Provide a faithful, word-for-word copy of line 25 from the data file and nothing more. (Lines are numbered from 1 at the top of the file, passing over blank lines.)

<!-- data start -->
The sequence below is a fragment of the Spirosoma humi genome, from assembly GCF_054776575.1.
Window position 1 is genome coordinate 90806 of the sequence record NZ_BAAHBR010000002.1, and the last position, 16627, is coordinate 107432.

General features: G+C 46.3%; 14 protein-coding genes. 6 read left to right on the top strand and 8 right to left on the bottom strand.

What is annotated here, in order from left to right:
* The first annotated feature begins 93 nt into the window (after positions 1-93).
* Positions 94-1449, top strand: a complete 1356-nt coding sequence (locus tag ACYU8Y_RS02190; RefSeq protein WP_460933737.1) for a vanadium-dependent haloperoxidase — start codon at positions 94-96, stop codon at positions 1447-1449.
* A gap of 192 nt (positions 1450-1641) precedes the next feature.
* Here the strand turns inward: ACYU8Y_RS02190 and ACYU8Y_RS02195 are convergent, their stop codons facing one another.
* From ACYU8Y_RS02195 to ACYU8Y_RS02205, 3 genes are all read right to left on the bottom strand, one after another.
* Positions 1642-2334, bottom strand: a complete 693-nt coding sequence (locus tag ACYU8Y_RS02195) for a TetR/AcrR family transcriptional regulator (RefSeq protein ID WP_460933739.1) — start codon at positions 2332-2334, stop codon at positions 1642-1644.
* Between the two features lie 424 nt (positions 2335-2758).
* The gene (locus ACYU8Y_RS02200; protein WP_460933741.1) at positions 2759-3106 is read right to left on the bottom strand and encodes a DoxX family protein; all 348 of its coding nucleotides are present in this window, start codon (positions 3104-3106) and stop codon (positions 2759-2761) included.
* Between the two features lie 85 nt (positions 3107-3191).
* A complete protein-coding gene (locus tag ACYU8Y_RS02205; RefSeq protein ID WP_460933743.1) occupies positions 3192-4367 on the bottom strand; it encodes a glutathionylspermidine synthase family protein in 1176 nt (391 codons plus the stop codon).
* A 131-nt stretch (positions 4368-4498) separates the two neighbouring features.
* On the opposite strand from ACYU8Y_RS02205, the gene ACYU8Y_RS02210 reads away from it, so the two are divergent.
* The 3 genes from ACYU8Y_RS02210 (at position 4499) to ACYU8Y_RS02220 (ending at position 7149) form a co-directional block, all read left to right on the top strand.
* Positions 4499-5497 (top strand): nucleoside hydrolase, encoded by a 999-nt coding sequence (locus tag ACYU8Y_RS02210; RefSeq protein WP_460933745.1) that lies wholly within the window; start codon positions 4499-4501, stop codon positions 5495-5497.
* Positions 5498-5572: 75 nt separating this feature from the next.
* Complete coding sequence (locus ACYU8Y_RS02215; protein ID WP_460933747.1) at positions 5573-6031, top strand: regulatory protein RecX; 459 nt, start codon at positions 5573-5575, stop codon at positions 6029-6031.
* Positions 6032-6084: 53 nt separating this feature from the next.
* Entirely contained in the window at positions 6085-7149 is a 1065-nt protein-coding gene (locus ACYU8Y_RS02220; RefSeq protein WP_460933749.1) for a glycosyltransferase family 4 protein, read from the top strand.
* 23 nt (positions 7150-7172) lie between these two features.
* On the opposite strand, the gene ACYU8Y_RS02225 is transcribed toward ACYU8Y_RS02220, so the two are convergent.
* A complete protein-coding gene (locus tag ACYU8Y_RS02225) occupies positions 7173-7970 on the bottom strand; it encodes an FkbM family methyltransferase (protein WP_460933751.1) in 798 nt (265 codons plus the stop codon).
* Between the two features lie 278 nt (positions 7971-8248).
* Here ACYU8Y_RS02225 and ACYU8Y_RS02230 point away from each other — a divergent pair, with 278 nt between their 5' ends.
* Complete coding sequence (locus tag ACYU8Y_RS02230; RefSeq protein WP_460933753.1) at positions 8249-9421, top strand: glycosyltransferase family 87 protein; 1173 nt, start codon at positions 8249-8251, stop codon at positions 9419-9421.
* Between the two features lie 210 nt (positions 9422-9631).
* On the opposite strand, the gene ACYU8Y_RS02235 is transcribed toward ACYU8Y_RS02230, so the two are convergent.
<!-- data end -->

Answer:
* A complete protein-coding gene (locus tag ACYU8Y_RS02225) occupies positions 7173-7970 on the bottom strand; it encodes an FkbM family methyltransferase (protein WP_460933751.1) in 798 nt (265 codons plus the stop codon).